JetBlue is begging you to travel with a sarcastic line of 'office souvenirs'

Elise Solé
JetBlue really wants you to take a vacation. (Photo: Stocksy)

JetBlue knows you’re not using your vacation time and is trolling you with a new line of “office souvenirs.”

The airline company is promoting 15 items, ranging in price from $5 to $15, as “reminders of the vacation you need to take.”

The line includes colorful baseball caps that read “Don’t forget to cc me” and “Fax Me Hat,” T-shirts bearing the phrases “I remove staples” and “I file paperwork,” “Human Resources” candles, and coffee mugs with the slogans “Remember that thing I said in that meeting?” and “Let’s circle back on that.”

You should get this JetBlue souvenir for your co-worker. (Photo: JetBlue)

Most genius: “Paper Jams” commemorative plates.

Yahoo Style could not reach a JetBlue spokesperson for comment. However, Heather Berko, manager of advertising and content told Adweek, “If your last good memory is that time free bagels were left in the break room, we feel for you. These office souvenirs are just our way of reminding everyone there are blue skies and fresh air waiting to provide much happier memories.”

The items will likely resonate with the many people who refuse to cash in on their hard-earned vacation time. A survey of more than 2,000 people conducted by the job search website Glassdoor found that the average person used only 54 percent of his or her paid vacation days in the last year.

JetBlue souvenir for people who love paperwork. (Photo: Jetblue)

Scott Dobroski, an analyst at Glassdoor, broke down the reasoning to MarketWatch in May: 34 percent of people stress about falling behind at work, 30 percent believe no one can fill in for them, 22 percent are just plain committed to their gigs, and 21 percent don’t want to disengage from the office.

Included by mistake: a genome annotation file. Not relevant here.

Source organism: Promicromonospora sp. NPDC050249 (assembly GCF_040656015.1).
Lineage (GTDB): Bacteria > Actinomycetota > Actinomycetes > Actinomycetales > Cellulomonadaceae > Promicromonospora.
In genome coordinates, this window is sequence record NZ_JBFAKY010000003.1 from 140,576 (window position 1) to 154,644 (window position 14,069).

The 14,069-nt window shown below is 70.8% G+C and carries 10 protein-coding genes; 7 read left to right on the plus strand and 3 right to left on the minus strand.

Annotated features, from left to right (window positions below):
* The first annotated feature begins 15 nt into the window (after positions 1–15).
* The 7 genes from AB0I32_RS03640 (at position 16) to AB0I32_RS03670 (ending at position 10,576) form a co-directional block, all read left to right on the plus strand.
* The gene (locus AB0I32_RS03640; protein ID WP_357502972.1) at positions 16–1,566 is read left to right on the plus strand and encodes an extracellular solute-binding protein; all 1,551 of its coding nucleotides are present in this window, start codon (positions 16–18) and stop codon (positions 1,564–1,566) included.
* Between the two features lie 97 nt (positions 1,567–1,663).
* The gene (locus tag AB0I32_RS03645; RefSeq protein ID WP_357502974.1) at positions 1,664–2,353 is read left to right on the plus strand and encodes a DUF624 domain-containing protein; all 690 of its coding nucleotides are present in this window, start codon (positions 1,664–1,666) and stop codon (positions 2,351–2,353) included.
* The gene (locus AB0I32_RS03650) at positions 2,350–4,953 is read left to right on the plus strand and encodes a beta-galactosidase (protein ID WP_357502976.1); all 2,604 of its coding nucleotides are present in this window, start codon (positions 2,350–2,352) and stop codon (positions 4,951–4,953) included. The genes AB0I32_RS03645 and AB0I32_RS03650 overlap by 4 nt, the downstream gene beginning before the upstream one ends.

Adding insult to injury is a disturbing trend of “vacation shaming” afflicting hardworking millennials. According to the eighth annual Allianz Travel Insurance Vacation Confidence Index, 25 percent of people in this generation feel nervous when asking their company for time off, compared with 14 percent of people in Gen X. “Many Americans, millennials in particular, are leaving vacation days on the table, which could be the result of vacation shaming — the sense of shame, guilt, or other negative feelings received from co-workers for taking a vacation,” Daniel Durazo, director of communications at Allianz Global Assistance USA, told Travel + Leisure.

Another hilarious JetBlue souvenir. (Photo: Jetblue)

However, the benefits of vacation far outweigh any risk. Not only do scheduled breaks replenish the body and mind, they can also boost your career. A survey conducted by Project: Time Off, a U.S. Travel Association initiative, found that 84 percent of people who took vacation received a raise or bonus in the past three years, compared with 78 percent who didn’t use their time off.

Even just planning a vacation reaps rewards. One study published in the journal Applied Research in Quality of Life found that simply anticipating an upcoming trip was enough to boost happiness levels — more so than returning from a trip which may, or may not, have gone so well.

“As fulfilling as your work may be, it’s probably not healthy to fondly reminisce about office lighting and your latest TPS report,” Berko told Adweek. “Our office souvenirs are a fun reminder that there really is something better to look forward to.”

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